Thursday, 25 September 2014

The Decline of Myth

I'm going to step a bit out of my wheelhouse here for a moment. I recently picked up a copy of Foreign Affairs, in which Francis Fukuyama discusses the current political struggles seemingly endemic to the American state. He argues that a major source of these struggles is populism that tends to neglect the role of relevant expertise. The valorization of the "every man" leads to people making decisions for which they might not have the requisite knowledge and experience.

I want to re-frame Fukuyama's argument in Lonerganian terms. What Fukuyama is talking about is what Lonergan calls general bias, i.e. the supposition that any and all problems can be solved by common sense, thus refusing to recognize that many problems must be met by special expertise. Thus decisions tend to be ill-informed. Lonergan cites general bias as the grounds for long-term decline. Ill-informed decisions lead to deteriorating situations, which in turn call for new decisions, which are in turn ill-informed, which in turn lead to deteriorating situations. Etc. That does seem to be a recurring problem right now. Democracy has many benefits, but global warming doesn't go away because it doesn't make sense to the populace.

Now, I don't want to single out the US as uniquely guilty in this regard, although it does seem to place an emphasis on populism generally foreign to other political cultures. We do see it here in Canada as well (can anyone say Mayor Rob Ford of Toronto? A train wreck sustained only by the worst possible expression of populism). I am only mentioning the American state because the article that sparked my thinking was about the American state. Neither am I saying that populism is a bad thing; it has it's place. But like many things some is good but too much can be deadly. It is possible to overdose on even the most beneficial of substances. And that seems to be where we are in much of our politics today.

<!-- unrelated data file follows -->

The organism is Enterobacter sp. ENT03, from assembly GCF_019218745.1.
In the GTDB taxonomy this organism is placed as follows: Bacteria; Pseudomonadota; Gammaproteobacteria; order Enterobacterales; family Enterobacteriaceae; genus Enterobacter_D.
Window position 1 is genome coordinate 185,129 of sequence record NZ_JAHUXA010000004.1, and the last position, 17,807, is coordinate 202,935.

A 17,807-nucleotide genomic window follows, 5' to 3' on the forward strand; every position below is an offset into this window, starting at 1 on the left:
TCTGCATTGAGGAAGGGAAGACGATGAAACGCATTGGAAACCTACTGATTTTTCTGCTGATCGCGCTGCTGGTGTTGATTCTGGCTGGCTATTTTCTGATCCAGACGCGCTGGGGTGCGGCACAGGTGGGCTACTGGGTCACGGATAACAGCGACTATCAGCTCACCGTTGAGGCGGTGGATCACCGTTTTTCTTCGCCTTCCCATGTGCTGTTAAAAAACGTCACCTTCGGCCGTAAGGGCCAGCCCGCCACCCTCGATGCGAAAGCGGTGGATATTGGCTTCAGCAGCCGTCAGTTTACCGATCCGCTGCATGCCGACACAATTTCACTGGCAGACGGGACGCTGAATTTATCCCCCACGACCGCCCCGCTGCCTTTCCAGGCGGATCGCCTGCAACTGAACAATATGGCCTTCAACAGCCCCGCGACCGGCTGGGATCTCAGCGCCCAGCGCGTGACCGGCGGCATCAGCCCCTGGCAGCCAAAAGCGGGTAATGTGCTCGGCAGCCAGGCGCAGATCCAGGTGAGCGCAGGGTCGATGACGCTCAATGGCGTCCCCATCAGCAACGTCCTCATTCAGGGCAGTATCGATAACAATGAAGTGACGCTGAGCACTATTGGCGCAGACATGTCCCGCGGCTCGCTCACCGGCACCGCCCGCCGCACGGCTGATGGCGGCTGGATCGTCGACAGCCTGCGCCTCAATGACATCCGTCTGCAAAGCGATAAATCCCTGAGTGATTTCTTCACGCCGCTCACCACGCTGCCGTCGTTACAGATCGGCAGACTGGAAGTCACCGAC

Now here's where I step back into my wheelhouse. It strikes me that such things as Jesus-denial (i.e. mythicism) are symptoms of such general bias and thus of our ongoing decline. The amateur who perhaps read a couple books or maybe just a wiki entry on a matter supposes that she or he is as or even more knowledgeable than the person who spent years studying the matter formally and in many cases years or decades teaching others the same. It is absurd on the face of it. And worse: such persons do not even realize how absurd it is. And it's absurd whether it is Jesus-denial, or evolution-denial, or any other quackery. Now we have Ebola-denial, and aid workers being attacked; but it's just another example of the same tendency to distrust experts. Such is our culture, and it's a culture in decline. It is a culture in decline because it no longer truly respects the reality and indeed benefits of specialization of knowledge, that no one person can be equally proficient at all things and that consequently the aim is to become as proficient in one's field as possible whilst cultivating the capacity to listen to people in other fields. In short, we are too busy talking to listen, arguing to understand.

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